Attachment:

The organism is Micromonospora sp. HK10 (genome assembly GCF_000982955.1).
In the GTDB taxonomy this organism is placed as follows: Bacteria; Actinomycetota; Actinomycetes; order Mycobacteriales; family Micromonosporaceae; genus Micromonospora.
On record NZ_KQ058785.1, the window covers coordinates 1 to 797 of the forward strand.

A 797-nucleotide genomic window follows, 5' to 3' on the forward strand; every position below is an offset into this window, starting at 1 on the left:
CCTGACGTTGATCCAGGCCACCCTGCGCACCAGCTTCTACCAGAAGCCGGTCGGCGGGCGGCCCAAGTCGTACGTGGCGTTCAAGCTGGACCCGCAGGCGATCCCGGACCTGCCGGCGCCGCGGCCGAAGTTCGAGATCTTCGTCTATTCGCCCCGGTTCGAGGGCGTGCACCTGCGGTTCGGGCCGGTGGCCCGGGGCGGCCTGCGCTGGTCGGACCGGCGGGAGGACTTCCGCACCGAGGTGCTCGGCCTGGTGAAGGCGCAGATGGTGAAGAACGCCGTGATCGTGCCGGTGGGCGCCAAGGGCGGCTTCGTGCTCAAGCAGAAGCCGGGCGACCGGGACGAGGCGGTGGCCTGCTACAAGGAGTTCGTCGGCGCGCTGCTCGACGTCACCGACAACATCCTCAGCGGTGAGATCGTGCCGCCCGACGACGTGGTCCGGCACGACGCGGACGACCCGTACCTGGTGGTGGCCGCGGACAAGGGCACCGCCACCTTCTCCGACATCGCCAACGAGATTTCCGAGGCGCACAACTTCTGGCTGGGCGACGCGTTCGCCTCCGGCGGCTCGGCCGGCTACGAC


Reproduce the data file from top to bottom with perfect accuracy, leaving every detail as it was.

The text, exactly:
The organism is Micromonospora sp. HK10 (genome assembly GCF_000982955.1).
In the GTDB taxonomy this organism is placed as follows: Bacteria; Actinomycetota; Actinomycetes; order Mycobacteriales; family Micromonosporaceae; genus Micromonospora.
On record NZ_KQ058785.1, the window covers coordinates 1 to 797 of the forward strand.

A 797-nucleotide genomic window follows, 5' to 3' on the forward strand; every position below is an offset into this window, starting at 1 on the left:
CCTGACGTTGATCCAGGCCACCCTGCGCACCAGCTTCTACCAGAAGCCGGTCGGCGGGCGGCCCAAGTCGTACGTGGCGTTCAAGCTGGACCCGCAGGCGATCCCGGACCTGCCGGCGCCGCGGCCGAAGTTCGAGATCTTCGTCTATTCGCCCCGGTTCGAGGGCGTGCACCTGCGGTTCGGGCCGGTGGCCCGGGGCGGCCTGCGCTGGTCGGACCGGCGGGAGGACTTCCGCACCGAGGTGCTCGGCCTGGTGAAGGCGCAGATGGTGAAGAACGCCGTGATCGTGCCGGTGGGCGCCAAGGGCGGCTTCGTGCTCAAGCAGAAGCCGGGCGACCGGGACGAGGCGGTGGCCTGCTACAAGGAGTTCGTCGGCGCGCTGCTCGACGTCACCGACAACATCCTCAGCGGTGAGATCGTGCCGCCCGACGACGTGGTCCGGCACGACGCGGACGACCCGTACCTGGTGGTGGCCGCGGACAAGGGCACCGCCACCTTCTCCGACATCGCCAACGAGATTTCCGAGGCGCACAACTTCTGGCTGGGCGACGCGTTCGCCTCCGGCGGCTCGGCCGGCTACGAC